Bill Balances Public Health Guidelines and Critical Need to Get Students Back to School
Families Could Still Opt for Remote Learning
Raleigh, N.C. — Today, the Senate took decisive action to return students to the classroom for in-person learning. Senate Bill 37, “In-Person Learning Choice for Families,” passed the Senate 29-15.
The bill gives local school districts the choice between providing in-person learning under Plan A (minimal social distancing) or Plan B (moderate social distancing), or a mixture of both, for all K-12 students. Students with exceptional needs would be provided in-person learning under Plan A if parents choose that option. All families are still able to select remote learning under the plan.
The bill directs schools to follow the requirements in the Strong Schools NC Public Health Toolkit for reopening, which was developed by the North Carolina Department of Health and Human Services. The legislation aligns with Gov. Roy Cooper’s “recommendation” to return to in-person learning.
“For months we’ve heard from families and students who are clamoring to return to in-person learning. The science and data show that we can reopen schools safely,” Sens. Deanna Ballard (R-Watauga) and Michael Lee (R-New Hanover), chairs of the Senate Education Committee and primary sponsors of the bill, said. “The Governor’s empty rhetoric about the importance of in-person instruction does nothing to help kids. The General Assembly is taking decisive action to actually get students back to school.”
Studies have shown that with mitigation efforts schools can reopen safely.
Last week Gov. Cooper said that research conducted in North Carolina “tells us that in-person learning is working and that students can be in classrooms safely, with the right safety protocols in place.”
North Carolina Department of Health and Human Services Secretary Dr. Mandy Cohen echoed that sentiment, saying: “New studies also reaffirm that strong prevention measures, like the ones we have here for our North Carolina schools, they work. The Centers for Disease Control and Prevention recently cited North Carolina as an example that schools can reopen safely, even during periods of high community transmission, when they follow those COVID-19 safety protocols.”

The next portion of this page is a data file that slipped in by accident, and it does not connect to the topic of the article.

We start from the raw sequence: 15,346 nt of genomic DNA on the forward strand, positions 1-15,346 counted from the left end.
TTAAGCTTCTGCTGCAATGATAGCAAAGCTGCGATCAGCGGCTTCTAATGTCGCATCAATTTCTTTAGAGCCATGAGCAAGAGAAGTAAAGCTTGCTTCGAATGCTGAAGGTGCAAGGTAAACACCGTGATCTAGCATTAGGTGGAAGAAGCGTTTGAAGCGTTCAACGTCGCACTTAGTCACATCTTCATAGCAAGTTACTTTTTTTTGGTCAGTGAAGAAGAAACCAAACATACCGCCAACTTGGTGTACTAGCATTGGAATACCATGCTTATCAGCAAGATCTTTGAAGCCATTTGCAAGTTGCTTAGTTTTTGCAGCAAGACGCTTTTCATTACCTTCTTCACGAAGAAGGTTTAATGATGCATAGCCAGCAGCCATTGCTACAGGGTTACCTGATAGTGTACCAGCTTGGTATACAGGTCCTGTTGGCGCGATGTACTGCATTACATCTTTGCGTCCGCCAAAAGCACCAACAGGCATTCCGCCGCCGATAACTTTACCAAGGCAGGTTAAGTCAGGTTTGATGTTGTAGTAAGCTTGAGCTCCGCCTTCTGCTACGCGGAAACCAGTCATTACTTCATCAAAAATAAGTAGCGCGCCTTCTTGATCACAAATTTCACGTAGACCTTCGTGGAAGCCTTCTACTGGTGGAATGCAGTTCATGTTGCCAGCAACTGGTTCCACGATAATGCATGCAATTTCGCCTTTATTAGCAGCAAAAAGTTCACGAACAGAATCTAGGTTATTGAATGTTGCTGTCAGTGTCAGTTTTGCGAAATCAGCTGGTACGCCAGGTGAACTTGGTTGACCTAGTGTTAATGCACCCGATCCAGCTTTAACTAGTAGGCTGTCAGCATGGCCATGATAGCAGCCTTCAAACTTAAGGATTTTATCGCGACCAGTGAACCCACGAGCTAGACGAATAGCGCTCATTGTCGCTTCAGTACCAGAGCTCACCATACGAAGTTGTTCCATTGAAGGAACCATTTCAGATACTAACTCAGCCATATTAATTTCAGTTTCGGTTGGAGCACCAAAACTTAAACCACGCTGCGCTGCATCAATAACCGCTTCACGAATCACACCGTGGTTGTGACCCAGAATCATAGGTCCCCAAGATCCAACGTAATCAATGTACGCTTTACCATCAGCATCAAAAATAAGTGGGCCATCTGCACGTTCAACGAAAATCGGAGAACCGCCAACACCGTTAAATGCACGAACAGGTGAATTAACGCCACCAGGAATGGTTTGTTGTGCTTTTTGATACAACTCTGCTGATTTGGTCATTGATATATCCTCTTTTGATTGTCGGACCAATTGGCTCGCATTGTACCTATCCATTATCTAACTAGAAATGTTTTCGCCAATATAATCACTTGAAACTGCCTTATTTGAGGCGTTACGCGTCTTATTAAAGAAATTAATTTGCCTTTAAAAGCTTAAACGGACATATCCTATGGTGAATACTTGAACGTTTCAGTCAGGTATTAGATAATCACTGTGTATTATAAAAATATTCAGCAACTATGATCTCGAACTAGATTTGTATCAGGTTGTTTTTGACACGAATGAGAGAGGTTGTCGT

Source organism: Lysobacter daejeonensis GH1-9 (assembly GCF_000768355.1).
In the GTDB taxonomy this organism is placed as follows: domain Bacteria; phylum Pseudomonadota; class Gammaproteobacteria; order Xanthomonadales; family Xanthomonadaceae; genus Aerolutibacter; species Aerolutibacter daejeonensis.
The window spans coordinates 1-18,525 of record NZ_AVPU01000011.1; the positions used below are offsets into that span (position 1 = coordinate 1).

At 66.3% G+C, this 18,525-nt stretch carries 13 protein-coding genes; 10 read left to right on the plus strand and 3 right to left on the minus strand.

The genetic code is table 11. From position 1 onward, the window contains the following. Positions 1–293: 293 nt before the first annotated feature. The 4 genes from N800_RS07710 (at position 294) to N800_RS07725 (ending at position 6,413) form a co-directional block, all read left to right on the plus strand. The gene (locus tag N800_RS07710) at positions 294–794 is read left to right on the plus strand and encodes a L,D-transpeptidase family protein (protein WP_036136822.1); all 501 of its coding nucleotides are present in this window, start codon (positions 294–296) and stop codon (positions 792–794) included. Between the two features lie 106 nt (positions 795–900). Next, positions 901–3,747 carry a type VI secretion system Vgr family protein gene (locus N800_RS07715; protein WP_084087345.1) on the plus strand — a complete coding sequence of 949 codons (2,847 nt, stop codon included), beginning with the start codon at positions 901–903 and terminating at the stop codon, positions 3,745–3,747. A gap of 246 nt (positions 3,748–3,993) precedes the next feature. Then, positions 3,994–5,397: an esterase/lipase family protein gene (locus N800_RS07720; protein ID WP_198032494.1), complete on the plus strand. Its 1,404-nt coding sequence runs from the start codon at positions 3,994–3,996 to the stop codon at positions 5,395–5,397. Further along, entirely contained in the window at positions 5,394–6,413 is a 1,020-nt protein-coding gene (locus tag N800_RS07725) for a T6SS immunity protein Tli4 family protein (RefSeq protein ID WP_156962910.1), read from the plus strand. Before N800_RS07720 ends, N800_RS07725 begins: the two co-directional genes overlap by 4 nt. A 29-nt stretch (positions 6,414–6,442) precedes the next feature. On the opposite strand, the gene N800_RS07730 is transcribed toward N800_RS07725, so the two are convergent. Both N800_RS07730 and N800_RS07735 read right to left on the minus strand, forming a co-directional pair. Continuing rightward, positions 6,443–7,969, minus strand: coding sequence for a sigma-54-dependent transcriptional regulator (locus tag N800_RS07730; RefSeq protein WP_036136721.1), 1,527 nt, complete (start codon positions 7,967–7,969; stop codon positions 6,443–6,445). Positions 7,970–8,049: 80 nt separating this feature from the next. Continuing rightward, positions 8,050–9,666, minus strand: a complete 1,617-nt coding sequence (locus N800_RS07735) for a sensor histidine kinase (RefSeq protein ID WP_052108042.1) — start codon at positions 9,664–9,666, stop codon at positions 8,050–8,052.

This legislation balances the critical need for in-person learning with the requirements set by NCDHHS in the Strong Schools NC Public Health Toolkit.
The NCDHHS told the State Board of Education last Thursday that COVID-19 cases associated with K-12 schools accounted for 0.15% of the state’s total cases as of Jan. 30.
The evidence that school closures harm children is overwhelming. As far back as last summer, public health experts at Harvard University warned that school closures are “a disaster that some students may never recover from.”
Earlier this month the CDC concluded there is “little evidence that schools have contributed meaningfully to increased community transmission.”
Last month, UNC and Duke researchers with the ABC Science Collaborative reported “no instances of child-to-adult transmission of SARS-CoV-2 were reported within schools” during their examination of 11 open school districts in North Carolina serving 90,000 students. The researchers concluded, “Our data support the concept that schools can stay open safely in communities with widespread community transmission.”